Start by making a melody line. For a 1 channel echo you probably want a fast decay, like 1 or 2, or the notes will sound as they are cut off in the end.

Clone the instrument and decrease the volume, and maybe increase the decay time a little. (Experiment a lot) I know I forgot to do this in these pictures, but rename the instruments to something like LEAD and LEADE (E for echo)

In newer versions you can clone the instruments by pressing sel+B,A. But for older versions, you can use this combination:
Place a the source instrument on an empty step. Then:
sel+right (Go to instrument screen)
sel+B (Copy current instrument)
sel+left (Go back to phrase screen)
A,A (Create new instrument)
sel+right (Go to instrument screen again)
sel+A (Paste from clipboard)
It's not much harder than Mortal Kombat.

Then place echo notes at a constant interval after the original melody. In this case it makes sense to place them 3 steps after the original, but other intervals will work too, depending on how the melody looks.

The first echo note (step 1) gets the value from step E. Of course, if the previous phrase is different, pick the note form there. (And make sure to create (clone) new phrases when needed)

Bonus: Here's something I do sometimes to give my echos more space. On the echo instrument  I sometimes add a table in AUTOMATE set to ON, abd then pan the instrument left and right, either every step, or every second step. (Like OL- -00 O-R -00) Other effects are possible too of course.

Good luck and experiment a lot.

Melbourne, Australia

Thankyou for this smile


thank you for teaching smile

astral cat

nice little tut for beginners smile

Los Angeles, CA

Damn for some reason, I'd never thought of that panning trick...probably because I end up using a table for waveforms or something and don't want to mess it up by using automation, but I'll have to try that...

One thing I like to do is have the echo volume be *8 (usually 68 since my leads are usually F4 or F5). It kind of makes the main note and the echo blend together more, I think, which I tend to prefer. Experimentation is key.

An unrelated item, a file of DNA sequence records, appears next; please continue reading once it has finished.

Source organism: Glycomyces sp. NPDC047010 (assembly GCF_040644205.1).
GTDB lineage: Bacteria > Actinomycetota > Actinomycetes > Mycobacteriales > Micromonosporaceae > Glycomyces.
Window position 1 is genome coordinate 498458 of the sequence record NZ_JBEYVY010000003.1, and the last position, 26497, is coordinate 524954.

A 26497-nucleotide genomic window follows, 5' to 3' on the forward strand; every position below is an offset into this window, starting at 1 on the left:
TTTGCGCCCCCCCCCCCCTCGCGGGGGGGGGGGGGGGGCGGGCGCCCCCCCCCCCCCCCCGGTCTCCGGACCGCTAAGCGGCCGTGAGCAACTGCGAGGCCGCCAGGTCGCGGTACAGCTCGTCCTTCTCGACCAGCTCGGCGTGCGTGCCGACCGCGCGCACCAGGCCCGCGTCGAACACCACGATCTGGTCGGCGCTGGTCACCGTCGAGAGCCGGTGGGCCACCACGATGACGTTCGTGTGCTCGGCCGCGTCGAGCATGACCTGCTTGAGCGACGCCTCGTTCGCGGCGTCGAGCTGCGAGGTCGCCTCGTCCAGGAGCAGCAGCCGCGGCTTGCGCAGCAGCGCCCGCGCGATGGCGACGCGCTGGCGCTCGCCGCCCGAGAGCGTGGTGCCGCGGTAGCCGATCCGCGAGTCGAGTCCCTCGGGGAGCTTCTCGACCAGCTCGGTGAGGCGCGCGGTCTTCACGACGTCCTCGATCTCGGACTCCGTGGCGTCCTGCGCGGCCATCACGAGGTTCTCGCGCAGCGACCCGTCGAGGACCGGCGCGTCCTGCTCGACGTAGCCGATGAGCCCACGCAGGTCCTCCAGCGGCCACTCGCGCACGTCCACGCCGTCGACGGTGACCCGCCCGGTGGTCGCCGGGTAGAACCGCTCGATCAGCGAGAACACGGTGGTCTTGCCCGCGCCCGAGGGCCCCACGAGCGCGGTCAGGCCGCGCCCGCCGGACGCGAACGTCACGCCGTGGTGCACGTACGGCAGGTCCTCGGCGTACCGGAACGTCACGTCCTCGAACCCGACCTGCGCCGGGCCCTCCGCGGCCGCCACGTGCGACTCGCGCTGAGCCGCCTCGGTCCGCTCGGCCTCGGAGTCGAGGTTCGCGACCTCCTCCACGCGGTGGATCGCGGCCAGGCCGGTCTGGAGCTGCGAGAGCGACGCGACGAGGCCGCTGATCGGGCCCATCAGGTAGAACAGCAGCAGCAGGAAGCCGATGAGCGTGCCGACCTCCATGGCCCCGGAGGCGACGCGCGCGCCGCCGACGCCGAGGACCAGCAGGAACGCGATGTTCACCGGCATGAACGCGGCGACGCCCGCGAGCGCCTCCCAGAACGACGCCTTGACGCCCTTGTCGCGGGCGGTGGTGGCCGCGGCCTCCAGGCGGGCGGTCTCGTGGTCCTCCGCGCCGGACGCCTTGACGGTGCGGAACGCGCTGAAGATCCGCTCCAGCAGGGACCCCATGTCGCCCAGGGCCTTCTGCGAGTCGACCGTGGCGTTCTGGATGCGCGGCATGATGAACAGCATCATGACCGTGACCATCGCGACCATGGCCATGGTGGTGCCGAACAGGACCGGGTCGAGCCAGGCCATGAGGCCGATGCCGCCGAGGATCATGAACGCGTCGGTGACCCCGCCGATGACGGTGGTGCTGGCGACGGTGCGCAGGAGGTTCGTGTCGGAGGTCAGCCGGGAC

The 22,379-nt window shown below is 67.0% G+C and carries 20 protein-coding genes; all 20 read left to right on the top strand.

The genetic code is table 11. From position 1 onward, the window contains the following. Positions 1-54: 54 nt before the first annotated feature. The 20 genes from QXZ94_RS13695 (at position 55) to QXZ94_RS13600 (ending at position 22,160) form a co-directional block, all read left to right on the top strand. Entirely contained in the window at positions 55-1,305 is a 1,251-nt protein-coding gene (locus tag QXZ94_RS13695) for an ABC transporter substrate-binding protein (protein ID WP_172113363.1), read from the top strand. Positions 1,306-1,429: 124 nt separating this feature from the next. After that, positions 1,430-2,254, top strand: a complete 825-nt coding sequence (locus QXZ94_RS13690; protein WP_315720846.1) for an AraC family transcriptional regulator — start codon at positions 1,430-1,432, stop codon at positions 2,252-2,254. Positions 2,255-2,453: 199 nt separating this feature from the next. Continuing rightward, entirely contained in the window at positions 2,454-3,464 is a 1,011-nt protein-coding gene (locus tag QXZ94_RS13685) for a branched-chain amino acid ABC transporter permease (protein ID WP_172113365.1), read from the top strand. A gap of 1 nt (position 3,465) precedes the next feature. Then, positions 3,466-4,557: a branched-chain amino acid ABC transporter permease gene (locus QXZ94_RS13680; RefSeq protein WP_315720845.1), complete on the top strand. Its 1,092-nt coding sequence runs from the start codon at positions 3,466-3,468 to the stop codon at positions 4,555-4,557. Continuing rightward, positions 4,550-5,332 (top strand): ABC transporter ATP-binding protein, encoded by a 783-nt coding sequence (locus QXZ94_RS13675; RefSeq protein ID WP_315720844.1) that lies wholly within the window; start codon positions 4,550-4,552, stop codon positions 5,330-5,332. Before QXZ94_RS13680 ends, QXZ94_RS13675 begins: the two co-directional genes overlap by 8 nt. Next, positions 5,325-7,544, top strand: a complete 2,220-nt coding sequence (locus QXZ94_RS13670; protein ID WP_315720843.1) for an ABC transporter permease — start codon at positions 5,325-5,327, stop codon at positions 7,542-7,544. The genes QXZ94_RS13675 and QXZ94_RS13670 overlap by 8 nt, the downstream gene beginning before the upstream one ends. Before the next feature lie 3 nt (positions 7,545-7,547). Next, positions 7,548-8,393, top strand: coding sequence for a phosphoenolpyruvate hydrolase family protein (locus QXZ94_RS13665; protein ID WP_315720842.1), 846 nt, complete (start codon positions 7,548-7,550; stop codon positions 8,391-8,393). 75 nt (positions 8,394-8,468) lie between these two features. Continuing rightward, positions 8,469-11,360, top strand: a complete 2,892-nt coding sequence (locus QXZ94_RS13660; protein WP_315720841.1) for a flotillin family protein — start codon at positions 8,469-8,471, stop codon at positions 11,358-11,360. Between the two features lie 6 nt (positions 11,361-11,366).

Camden, London

panning is good for releases and stuff but it totally gets lost in a gig situation. am i right? or am i an idiot!

Brooklyn, NY

Another trick I use for echo is to build a table that looks something like this.

You usually need to bury it in the action from other channels (doesn't sound as well on it's own as the trick above). You can shift around the distance between panning and also the start point of the panning as needed.

Hillsboro, OR

This is pretty awesome, thank ya.

Port Huron, MI

This is great! thanks


I use this in my latest LSDJ song. It's great, thanks!

London, UK

Considering using that melody in something, infectious big_smile

New York City

The melody portrayed is very lineal (note, empty, note, empty etc), what if it isn't? What if the third step lands on another note?  (trying to squeeze the most out of this tutorial for tha people smile)

Last edited by akira^8GB (Jan 8, 2010 2:36 pm)

Milwaukee, Wisconsin USA

I will post 2 other ways i make echo/delay's on lsdj here.. hope the prove to be useful.
just gotta go to work first wink

Brisbane, Australia, Earth

i gotta try this out!

London, UK
akira^8GB wrote:

The melody portrayed is very lineal (note, empty, note, empty etc), what if it isn't? What if the third step lands on another note?  (trying to squeeze the most out of this tutorial for tha people smile)

not sure if i'm following you correctly, could you post an example?


I think i got what akira said. If you use note-pause-note-pause, the automation goes well. But if you don't use that kind of patter it may gets a messy sound, I think.

Maybe setting the groove of the table to the groove you use in the song? I think it might at least keep the echo in time.